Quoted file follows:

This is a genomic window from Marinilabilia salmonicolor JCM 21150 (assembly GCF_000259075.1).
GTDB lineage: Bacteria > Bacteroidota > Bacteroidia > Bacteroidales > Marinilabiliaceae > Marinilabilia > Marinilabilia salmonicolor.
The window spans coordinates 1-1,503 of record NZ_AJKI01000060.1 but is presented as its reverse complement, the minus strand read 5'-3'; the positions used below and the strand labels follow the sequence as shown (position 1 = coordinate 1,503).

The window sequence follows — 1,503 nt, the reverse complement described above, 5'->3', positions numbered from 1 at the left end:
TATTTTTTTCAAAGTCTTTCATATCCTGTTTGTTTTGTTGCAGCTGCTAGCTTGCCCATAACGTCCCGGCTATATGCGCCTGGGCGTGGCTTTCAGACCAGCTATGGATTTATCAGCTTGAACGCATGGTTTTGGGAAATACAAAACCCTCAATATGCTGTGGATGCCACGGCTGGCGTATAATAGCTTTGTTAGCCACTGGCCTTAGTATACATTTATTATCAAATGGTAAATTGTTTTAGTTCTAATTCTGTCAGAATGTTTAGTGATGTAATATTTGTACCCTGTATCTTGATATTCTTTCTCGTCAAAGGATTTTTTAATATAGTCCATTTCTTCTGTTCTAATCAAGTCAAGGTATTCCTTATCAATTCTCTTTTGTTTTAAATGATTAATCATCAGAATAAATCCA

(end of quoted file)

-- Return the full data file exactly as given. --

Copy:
This is a genomic window from Marinilabilia salmonicolor JCM 21150 (assembly GCF_000259075.1).
GTDB lineage: Bacteria > Bacteroidota > Bacteroidia > Bacteroidales > Marinilabiliaceae > Marinilabilia > Marinilabilia salmonicolor.
The window spans coordinates 1-1,503 of record NZ_AJKI01000060.1 but is presented as its reverse complement, the minus strand read 5'-3'; the positions used below and the strand labels follow the sequence as shown (position 1 = coordinate 1,503).

The window sequence follows — 1,503 nt, the reverse complement described above, 5'->3', positions numbered from 1 at the left end:
TATTTTTTTCAAAGTCTTTCATATCCTGTTTGTTTTGTTGCAGCTGCTAGCTTGCCCATAACGTCCCGGCTATATGCGCCTGGGCGTGGCTTTCAGACCAGCTATGGATTTATCAGCTTGAACGCATGGTTTTGGGAAATACAAAACCCTCAATATGCTGTGGATGCCACGGCTGGCGTATAATAGCTTTGTTAGCCACTGGCCTTAGTATACATTTATTATCAAATGGTAAATTGTTTTAGTTCTAATTCTGTCAGAATGTTTAGTGATGTAATATTTGTACCCTGTATCTTGATATTCTTTCTCGTCAAAGGATTTTTTAATATAGTCCATTTCTTCTGTTCTAATCAAGTCAAGGTATTCCTTATCAATTCTCTTTTGTTTTAAATGATTAATCATCAGAATAAATCCA